Tony Romo (R) and Jim Nantz on the NFL on CBS. Photo credit: CBS

Former Washington Football Team head coach Jay Gruden has aspirations of ending up in a broadcasting booth or on an NFL studio show. And now that 2021 is the first time he’s found himself unemployed as an NFL coach since 2002, it sounds like he might be getting closer to making that transition happen.

Gruden spoke with Ben Standig of The Athletic on a wide range of topics, one of which was related to those aspirations and perhaps showcased the kind of candor and blunt commentary we could expect from him in that role. Specifically, when asked if he could pull a Tony Romo and predict plays before they happen, not only did Gruden scoff at the idea he couldn’t, he took a direct shot at Romo’s actually play-calling percentages.

“I could do it every time. He’s only right like 30 percent of the time. Those are usually pretty obvious, I mean. Nobody talks about the times when he’s wrong, but when he’s right, ‘Holy cow, he’s a genius.’ Oh, come on, man. Sure, it’s a run. Nope, it’s a pass. Sorry, I was wrong.”

Don’t expect a call from CBS anytime soon, Jay.

Romo, who is calling Super Bowl LV on Sunday alongside Jim Nantz, made his mark early on in broadcasting with a propensity to predict the forthcoming play pre-snap. While audiences ate it up and it helped earn him a huge payday from CBS, some members of the media weren’t a big fan of the “gimmick.” And as PFT’s Mike Florio noted, Romo’s prognosticating abilities aren’t as rare as they seem, it’s just that many other analysts don’t say it out loud (or voice their displeasure with Romo doing it).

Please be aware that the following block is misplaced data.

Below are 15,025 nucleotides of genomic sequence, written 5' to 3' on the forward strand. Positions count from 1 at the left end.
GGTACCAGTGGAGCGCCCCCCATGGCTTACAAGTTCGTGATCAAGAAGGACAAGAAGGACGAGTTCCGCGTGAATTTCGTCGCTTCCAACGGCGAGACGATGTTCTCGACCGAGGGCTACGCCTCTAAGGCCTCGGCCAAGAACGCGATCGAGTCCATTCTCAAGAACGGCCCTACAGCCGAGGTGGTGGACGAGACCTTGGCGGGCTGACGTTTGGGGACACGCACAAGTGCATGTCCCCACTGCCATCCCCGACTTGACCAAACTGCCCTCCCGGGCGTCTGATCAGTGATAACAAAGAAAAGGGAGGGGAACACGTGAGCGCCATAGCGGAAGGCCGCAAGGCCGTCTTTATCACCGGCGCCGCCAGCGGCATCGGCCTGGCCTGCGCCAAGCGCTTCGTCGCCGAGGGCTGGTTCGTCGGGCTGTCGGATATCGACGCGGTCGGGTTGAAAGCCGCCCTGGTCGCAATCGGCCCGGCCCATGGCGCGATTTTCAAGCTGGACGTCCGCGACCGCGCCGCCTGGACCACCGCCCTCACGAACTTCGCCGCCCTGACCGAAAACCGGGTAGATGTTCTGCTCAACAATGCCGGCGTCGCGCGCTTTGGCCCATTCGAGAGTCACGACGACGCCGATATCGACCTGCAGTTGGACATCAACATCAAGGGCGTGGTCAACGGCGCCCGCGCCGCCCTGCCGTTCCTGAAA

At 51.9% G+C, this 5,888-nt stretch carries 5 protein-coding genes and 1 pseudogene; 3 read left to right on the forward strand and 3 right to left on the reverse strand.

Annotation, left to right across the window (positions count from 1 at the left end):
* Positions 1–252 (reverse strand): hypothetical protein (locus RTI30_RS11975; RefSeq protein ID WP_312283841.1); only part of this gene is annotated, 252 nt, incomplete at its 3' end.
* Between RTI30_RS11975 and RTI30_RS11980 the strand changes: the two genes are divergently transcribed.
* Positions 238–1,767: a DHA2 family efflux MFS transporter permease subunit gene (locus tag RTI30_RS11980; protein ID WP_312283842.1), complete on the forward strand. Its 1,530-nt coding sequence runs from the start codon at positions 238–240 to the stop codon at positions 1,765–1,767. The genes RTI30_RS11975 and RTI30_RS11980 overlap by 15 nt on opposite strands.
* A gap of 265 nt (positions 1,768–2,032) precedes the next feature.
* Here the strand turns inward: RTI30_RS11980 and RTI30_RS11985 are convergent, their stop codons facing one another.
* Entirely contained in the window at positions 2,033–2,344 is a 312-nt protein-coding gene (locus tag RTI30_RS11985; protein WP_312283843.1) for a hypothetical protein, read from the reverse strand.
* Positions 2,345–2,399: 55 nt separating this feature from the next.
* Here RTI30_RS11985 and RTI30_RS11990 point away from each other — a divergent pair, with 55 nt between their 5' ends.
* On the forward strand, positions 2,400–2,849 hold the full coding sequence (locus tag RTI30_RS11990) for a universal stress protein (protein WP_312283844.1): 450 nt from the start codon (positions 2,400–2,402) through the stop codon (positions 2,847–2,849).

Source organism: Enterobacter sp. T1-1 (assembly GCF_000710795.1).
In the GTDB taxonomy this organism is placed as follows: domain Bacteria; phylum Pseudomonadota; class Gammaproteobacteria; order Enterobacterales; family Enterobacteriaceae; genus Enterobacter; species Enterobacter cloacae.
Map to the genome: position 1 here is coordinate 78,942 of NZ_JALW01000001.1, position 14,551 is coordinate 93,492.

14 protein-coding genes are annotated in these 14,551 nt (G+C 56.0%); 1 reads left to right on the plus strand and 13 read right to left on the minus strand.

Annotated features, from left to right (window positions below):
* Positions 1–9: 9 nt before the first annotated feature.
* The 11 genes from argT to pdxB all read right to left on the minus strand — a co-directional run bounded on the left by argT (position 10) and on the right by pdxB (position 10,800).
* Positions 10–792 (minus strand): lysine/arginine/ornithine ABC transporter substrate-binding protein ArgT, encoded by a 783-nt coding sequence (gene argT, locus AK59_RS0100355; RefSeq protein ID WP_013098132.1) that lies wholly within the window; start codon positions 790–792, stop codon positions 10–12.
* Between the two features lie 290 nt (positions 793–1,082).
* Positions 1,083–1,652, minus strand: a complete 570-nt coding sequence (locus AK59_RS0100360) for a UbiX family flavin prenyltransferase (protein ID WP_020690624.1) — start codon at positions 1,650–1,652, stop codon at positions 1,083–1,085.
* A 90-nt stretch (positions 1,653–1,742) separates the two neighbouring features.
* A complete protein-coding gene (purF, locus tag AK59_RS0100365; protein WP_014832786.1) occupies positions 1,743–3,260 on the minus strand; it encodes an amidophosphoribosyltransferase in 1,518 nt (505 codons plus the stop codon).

For his part, Romo recently told The Athletic’s Richard Deitsch that he’s been dialing back the predictions in general.

“I think I’ve probably done it less on purpose a little bit. I don’t consciously try and do it or not do it. I like to be able to do multiple things, and it goes back to what I think people at home want to feel or hear about their team. I’m telling them the truth about everything I see, and you’re not always going to say the right thing or do the right thing. But I do feel like I care and want them to enjoy their game. I take into account anything I do when something might be too much or too little. It’s just a feel. It’s just instinctual. You might be right in the sense that I probably have throttled that back a little bit. But there’s always a time I’ll bring it out, especially if it’s a fun time to do it.”

By the way, if you really want to get technical, a 2019 analysis of Romo’s predictions actually put him at around 70 percent correct. But who’s counting?

Parlor trick or not, the predictions are still a hit with many in the audience, so you can expect Romo to make at least a few on Sunday if the situation calls for it. As for Gruden, while he might feel good about “exposing” Romo, it’s generally seen as an unspoken rule for broadcasters and analysts not to call one another out publicly over how they do their jobs. So if that’s a club he’d like to join, he might not have put his best foot forward here.

But who can predict how these things can go?

[The Athletic, PFT]

About Sean Keeley

Along with writing for Awful Announcing and The Comeback, Sean is the Editorial Strategy Director for Comeback Media. Previously, he created the Syracuse blog Troy Nunes Is An Absolute Magician and wrote 'How To Grow An Orange: The Right Way to Brainwash Your Child Into Rooting for Syracuse.' He has also written non-Syracuse-related things for SB Nation, Curbed, and other outlets. He currently lives in Seattle where he is complaining about bagels. Send tips/comments/complaints to